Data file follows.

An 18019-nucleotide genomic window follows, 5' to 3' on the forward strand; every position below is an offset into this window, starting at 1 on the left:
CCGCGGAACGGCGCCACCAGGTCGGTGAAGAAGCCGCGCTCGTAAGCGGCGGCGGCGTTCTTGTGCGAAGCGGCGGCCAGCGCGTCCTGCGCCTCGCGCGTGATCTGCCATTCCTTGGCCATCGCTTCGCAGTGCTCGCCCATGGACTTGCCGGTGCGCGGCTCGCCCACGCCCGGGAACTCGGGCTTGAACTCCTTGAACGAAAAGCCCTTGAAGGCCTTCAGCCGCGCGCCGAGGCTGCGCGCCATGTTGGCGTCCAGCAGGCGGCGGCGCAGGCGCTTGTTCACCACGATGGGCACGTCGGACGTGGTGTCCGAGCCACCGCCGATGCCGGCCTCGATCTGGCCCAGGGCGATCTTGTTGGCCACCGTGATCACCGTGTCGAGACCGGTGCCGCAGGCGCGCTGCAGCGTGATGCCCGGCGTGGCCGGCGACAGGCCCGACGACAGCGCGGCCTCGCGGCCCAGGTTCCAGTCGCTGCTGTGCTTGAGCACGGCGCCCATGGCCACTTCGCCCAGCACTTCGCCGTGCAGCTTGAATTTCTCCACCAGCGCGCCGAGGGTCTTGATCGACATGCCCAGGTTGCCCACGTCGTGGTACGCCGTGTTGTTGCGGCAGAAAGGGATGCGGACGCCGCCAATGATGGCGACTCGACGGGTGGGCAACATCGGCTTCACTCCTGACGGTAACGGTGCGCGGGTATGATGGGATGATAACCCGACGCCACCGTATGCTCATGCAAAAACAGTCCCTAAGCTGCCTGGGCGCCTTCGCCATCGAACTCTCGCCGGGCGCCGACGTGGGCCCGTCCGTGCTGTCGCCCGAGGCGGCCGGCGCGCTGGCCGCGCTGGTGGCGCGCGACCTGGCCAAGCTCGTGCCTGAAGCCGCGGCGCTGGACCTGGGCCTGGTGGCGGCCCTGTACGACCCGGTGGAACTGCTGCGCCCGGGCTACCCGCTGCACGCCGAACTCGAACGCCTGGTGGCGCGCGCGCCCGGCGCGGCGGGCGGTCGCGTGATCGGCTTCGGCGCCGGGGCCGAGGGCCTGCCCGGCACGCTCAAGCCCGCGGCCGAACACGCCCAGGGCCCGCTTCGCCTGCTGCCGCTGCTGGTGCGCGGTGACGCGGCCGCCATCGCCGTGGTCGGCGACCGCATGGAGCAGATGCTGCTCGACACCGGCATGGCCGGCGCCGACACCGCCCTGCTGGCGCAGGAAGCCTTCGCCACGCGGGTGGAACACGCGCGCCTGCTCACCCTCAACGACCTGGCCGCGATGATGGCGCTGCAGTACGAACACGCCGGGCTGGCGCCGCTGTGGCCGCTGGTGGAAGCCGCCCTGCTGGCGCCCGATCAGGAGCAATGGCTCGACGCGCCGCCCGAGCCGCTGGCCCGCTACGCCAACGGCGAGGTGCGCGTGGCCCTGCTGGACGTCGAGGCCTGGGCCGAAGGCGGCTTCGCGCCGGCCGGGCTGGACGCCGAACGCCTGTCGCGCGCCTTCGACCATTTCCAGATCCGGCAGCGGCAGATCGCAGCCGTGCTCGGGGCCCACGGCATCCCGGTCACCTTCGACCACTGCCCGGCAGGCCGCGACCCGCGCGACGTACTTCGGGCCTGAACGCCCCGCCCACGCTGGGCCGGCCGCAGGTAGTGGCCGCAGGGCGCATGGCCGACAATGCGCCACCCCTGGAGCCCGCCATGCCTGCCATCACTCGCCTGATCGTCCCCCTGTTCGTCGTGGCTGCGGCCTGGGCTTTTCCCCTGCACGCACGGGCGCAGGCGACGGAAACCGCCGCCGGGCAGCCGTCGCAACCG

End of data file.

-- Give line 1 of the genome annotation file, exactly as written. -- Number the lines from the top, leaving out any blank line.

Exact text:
An 18019-nucleotide genomic window follows, 5' to 3' on the forward strand; every position below is an offset into this window, starting at 1 on the left: